It would be folly to leave our housing needs entirely to the private sector
Opinion: Treating housing as a purely speculative business means people will be trapped in smaller and more expensive homes
Vienna: somewhere we might look to for a model of a socially aware housing policy
If the city as we understand it was forged during the industrial revolution, so too were its problems.
The central issue at the heart of modern, urban living can be boiled down to this: how do we ensure a respectable standard of shelter and quality of life for the increasingly populous urban mass?
House prices in Ireland are still falling outside the capital while Dublin is experiencing increased demand for a static number of houses, which is driving prices back up (an 11 per cent increase last year). Meanwhile, rents are rising far beyond the rate of inflation – almost 8 per cent year-on-year. Jacked-up house prices might suit homeowners in negative equity or home sellers looking to make returns on investments, but they are not good news for buyers.
The rental market may be a relatively small part of the bigger housing picture in Ireland, but it is one that predominantly affects younger, less financially secure people. As traditional first-time buyers wait longer to get on the ladder, the rental sector will continue to increase in size and importance.
The rental market here is propped up by two primary factors: a lack of
housing – suitable family homes in or near urban centres in particular – and rent subsidies.
Rent subsidies in an unregulated market like ours can have the effect of supporting low-end rental prices that would otherwise be impossible to maintain. Without them, thousands of families would not be able to afford suitable housing, unless the market deflated considerably – a development that would have consequences. This money is paid by the Government to landlords who, unlike the State or independent housing associations, are under no obligation to reinvest that cash in their properties.
The building of houses has flatlined in public and private sectors. There were fewer than 10,000 homes built in 2012, less than 10 per cent of the number in 2006. While ghost estates make it easy to argue that pre-recessionary building was excessive, current numbers are too low. The Irish Council for Social Housing estimated last year that demand for social housing could be met only by providing about 90,000 homes.
The UK is facing its biggest housing crisis since the second World War as the effects of a shortage driven by 35 years of market-led, anti-public provision policy become evident. And whether through cuts to housing benefit, the bedroom tax or living in decrepit buildings councils cannot afford to renovate, it is those at the bottom of the income scale who are paying the penalty for those mistakes.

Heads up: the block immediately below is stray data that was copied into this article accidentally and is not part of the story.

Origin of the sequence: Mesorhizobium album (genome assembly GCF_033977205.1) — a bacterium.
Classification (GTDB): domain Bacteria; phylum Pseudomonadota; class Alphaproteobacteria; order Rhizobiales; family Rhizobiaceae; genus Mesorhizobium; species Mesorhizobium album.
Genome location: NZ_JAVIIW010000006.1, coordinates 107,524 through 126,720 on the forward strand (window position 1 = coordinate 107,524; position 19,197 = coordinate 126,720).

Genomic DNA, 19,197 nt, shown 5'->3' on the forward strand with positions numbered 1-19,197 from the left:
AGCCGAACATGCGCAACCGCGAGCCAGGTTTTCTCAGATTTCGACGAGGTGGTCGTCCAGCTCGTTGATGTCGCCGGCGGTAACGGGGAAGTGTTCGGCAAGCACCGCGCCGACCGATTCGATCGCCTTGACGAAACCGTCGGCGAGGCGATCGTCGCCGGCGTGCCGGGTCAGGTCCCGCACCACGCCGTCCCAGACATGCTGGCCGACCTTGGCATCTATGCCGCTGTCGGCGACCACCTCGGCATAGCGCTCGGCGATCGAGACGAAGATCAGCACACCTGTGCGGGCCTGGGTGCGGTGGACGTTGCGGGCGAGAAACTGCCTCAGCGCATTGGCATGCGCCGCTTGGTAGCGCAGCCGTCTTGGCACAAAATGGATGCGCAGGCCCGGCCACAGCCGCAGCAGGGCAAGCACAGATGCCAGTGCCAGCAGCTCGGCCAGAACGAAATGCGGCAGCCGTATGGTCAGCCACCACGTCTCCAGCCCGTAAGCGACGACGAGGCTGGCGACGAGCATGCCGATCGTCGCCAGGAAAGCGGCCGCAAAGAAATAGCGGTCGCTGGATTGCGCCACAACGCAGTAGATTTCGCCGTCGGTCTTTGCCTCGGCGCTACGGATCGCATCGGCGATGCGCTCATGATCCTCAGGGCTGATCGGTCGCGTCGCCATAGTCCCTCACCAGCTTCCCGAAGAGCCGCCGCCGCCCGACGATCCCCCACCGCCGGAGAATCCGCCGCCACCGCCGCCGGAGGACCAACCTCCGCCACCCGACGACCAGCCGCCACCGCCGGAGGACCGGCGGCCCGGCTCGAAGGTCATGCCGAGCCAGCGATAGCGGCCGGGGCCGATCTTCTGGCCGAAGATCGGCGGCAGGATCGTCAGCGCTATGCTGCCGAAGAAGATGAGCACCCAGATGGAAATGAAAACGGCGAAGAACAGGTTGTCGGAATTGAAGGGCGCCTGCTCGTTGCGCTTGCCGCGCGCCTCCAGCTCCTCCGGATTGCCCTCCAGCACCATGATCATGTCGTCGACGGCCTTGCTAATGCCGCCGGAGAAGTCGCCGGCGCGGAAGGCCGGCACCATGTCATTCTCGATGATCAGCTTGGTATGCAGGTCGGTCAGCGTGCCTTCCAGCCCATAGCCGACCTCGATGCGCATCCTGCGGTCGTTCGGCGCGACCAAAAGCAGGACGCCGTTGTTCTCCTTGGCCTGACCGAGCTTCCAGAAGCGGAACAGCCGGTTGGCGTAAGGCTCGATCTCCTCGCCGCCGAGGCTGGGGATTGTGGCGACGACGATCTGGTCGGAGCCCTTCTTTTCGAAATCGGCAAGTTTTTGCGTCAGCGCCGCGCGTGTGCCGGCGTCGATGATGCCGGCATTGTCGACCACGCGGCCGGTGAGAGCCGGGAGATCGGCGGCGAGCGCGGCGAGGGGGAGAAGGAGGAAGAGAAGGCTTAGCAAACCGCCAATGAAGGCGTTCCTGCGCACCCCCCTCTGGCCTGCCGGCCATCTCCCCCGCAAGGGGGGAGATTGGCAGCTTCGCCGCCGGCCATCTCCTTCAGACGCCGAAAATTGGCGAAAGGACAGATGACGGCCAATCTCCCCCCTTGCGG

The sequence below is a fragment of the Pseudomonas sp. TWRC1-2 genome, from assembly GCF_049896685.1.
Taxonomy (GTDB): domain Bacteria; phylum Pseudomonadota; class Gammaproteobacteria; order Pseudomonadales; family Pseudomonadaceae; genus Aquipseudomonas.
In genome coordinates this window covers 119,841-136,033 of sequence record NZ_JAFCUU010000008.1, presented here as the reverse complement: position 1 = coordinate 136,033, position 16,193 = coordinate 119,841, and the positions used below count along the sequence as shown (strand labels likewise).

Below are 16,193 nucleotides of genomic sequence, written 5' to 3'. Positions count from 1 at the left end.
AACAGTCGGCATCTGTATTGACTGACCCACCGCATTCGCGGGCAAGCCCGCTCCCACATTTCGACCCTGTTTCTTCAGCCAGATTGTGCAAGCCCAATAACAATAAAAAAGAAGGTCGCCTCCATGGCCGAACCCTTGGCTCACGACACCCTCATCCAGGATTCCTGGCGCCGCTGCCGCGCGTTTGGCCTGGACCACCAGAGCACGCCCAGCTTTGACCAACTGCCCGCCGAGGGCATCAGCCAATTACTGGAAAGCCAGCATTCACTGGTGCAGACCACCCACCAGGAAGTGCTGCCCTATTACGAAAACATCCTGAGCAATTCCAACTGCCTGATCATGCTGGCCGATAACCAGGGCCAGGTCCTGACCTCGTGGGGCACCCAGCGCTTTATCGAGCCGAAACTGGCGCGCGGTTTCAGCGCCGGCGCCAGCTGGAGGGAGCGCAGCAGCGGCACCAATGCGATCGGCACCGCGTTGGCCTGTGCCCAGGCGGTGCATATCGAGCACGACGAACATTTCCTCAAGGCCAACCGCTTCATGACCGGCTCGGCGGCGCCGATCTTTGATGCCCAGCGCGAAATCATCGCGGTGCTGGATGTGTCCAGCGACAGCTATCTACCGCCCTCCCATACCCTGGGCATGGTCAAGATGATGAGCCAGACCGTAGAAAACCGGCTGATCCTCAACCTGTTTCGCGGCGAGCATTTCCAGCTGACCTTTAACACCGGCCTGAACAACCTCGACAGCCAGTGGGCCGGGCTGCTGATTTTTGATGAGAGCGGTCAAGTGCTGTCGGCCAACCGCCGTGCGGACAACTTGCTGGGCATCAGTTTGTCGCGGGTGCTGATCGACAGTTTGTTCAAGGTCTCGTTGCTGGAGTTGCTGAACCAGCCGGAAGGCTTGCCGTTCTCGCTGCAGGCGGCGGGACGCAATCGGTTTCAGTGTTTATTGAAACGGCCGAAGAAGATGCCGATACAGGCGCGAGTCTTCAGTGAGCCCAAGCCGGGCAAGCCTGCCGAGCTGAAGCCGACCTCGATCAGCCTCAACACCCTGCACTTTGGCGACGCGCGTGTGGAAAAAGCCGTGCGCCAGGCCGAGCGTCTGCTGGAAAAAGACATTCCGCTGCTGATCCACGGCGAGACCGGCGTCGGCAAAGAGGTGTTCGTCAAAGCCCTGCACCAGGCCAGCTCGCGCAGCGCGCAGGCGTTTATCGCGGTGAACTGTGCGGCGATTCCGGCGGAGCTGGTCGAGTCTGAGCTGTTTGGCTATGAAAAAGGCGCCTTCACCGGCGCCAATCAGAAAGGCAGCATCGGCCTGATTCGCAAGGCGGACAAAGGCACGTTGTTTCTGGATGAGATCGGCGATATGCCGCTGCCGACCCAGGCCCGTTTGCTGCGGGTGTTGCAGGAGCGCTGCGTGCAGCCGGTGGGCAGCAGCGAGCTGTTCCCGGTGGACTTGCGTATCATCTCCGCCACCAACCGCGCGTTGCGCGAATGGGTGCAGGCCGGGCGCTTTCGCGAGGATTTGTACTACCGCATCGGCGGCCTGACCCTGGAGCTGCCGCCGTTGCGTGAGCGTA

As Ireland supposedly heads towards a fragile recovery, this State cannot afford to repeat Thatcherite mistakes and put its faith in an essentially unregulated housing market (again).
Treating housing solely as a speculative business, rather than a social necessity, ensures we will find more people trapped in smaller and more expensive homes, often segregated by income into ghettos. Though it’s been nearly 80 years since Pearse House, Ireland’s largest municipal housing structure, opened its doors, it seems like few lessons have since been learned about building solid, affordable homes for families.
As an example we can look to for inspiration, Vienna stands out. Local government there builds about 5,000 public homes annually, or about 82-85 per cent of all new builds in the city. Roughly 60 per cent of the city’s population live in some sort of public housing, the roots of which date from the period after the first World War.
Almost all developments are designed and built on city-owned land by firms who compete for the contracts and are managed by non-profit housing groups. Viennese public housing does not just provide shelter but often offers daycare centres, indoor and outdoor sports facilities and integration with public transport. A variety of rents within each development ensures they will be home to a wide range of families with differing incomes and backgrounds. The result is communities integrated with the city.
We cannot leave housing entirely to the private sector. A supply of public housing can go a long way towards keeping the market in check. There’s only one problem: who’s going to pay for it?
Ian Maleney is a freelance journalist